“If I start my own business I won’t make any money, I’ll lose my house, I’ll be out on the street, the kids will starve,” and other similar negative thoughts. Thus the unhelpful, self-sabotaging script may come into play.

This is where intuition can help. Your ‘in-tuition’, is your inner teacher, your wisest counsel, your most supportive ally.

Some of us have the ability to tap into intuitive guidance more easily than others. But, like any skill, the more you practice using it, the better you will get.

Listed below are just a few reasons why intuitive intelligence is a skill you should master.

Trusting your gut in business will help give you:

  • Confidence when you have nothing to go on, and no concrete experience or information on which to base your decision.
  • Clarity in the face of a tsunami of choices and possibilities.
  • A faster ability to make the right choice, rather than becoming bogged down in months or years of analysis.
  • Awareness of self-employment opportunities you may not have considered.
  • Inspiration to get going.

 

The Infinite Intelligence of Your Subconscious Mind

“The infinite intelligence within your subconscious mind can reveal to you everything you need to know at every moment in time and point in space, provided you are open-minded and receptive”, writes Joseph Murphy in The Power of Your Subconscious Mind.

“Within the subconscious mind, you will find the solution to every problem, and the cause for every effect. Because you can draw out the hidden powers, you come into actual possession of the power and wisdom necessary to move forward in abundance, security, and joy.”

Sounds great! How do you gain this knowledge? By tapping into the power of emotions and listening to your own infinite intelligence.

This is where the subconscious mind rules—it’s the storehouse of emotions, unlike the ego and conscious mind that rationalizes everything it can.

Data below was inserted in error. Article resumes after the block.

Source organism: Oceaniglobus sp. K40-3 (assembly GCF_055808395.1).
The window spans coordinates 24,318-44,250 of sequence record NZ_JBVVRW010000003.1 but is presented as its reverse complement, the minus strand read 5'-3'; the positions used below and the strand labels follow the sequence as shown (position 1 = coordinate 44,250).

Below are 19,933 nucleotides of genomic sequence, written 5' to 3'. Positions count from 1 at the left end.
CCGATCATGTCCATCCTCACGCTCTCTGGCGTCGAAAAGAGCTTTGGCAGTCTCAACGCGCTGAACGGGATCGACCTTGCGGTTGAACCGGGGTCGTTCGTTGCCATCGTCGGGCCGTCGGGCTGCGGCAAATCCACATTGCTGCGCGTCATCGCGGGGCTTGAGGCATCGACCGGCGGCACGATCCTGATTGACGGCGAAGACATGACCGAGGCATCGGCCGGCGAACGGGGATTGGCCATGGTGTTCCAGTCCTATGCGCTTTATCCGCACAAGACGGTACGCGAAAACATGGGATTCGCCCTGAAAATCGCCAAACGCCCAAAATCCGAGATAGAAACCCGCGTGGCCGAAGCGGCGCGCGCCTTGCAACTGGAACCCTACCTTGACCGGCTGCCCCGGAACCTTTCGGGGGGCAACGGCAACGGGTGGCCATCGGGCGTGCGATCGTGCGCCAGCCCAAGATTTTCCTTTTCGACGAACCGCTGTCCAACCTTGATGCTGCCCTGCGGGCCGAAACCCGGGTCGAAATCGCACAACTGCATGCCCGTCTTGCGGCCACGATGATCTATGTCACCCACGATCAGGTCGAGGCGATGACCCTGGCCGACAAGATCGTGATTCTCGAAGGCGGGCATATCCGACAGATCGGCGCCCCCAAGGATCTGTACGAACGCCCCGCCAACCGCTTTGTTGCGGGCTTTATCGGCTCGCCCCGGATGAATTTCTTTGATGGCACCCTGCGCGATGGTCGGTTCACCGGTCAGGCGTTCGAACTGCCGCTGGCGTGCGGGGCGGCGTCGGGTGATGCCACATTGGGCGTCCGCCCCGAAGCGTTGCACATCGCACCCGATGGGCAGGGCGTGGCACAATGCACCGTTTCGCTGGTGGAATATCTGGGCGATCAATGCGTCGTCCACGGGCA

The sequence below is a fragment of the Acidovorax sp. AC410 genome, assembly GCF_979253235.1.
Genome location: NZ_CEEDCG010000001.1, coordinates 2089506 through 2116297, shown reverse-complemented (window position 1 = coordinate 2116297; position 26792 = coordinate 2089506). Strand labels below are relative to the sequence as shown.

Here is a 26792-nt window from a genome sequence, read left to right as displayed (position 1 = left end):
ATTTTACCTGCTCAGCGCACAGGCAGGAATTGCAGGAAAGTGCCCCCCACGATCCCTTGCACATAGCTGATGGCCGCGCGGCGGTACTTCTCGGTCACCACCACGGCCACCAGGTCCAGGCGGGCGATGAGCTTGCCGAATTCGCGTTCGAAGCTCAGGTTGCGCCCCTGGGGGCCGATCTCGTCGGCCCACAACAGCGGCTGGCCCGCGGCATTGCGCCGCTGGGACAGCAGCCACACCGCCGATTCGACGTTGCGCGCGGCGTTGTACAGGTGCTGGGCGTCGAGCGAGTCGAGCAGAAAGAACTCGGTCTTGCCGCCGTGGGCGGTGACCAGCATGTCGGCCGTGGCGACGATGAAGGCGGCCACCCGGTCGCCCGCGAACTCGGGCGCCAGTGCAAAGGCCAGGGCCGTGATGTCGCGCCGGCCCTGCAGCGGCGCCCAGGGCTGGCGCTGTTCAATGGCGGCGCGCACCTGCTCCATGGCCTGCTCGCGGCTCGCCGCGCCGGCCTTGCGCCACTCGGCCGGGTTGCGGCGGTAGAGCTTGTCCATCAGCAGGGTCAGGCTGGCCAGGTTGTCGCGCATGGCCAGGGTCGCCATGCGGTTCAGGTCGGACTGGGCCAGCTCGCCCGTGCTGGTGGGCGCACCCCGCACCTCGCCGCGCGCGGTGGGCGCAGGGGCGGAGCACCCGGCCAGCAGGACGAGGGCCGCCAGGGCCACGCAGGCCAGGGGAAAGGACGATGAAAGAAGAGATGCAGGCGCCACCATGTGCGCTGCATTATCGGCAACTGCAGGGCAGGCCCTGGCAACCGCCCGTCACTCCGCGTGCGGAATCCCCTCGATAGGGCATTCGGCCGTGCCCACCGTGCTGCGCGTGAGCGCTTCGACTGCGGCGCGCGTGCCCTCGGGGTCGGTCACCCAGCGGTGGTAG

The rational mind has its place, of course. The trouble is, all too often it dominates, very often talking us out of or into things that rob of us of joy and fulfillment.

 

Is intuition better than concrete, measurable facts?

That depends! Some decisions require logic and analysis. The rational information necessary to easily make the right decision may be readily available or easy to source.

But there are times, especially when launching a business when you have nothing, or very little, verifiable information. That’s when knowing how to access, listen and act on your intuition can be most helpful.

When I launched my first product, a set of 40 inspirational cards which I named The Passion Pack, in 2011, my business partners asked me, “Do you think it will sell?” I had acted on an inspired idea without any market research. I honestly didn’t ‘know’, but in my heart, I felt The Passion Pack would inspire others too. “Yes!” I answered, more confidently than I truly felt.

And my intuitive hunch proved right. When speaking at a conference of teachers and educators about the power of passion, I briefly mentioned my idea, and we were swamped with advance orders before we’d even finished producing The Passion Pack. I’d never even thought about marketing it to schools.

In 2016 I listened to my intuition again and released The Passion Pack as a book, How to Find Your Passion and Purpose: Four Easy Steps to Discover A Job You Want and Live The Life You Love. It’s available in print and paperback from Amazon if you are curious >> getBook.at/Passion

 

Steering you the right way

President and Editor-in-Chief of The Huffington Post Arianna Huffington writes in her bestselling book, Thrive: “Even when we’re not at a fork in the road, wondering what to do and trying to hear that inner voice, our intuition is always there, always reading the situation, always trying to steer us the right way.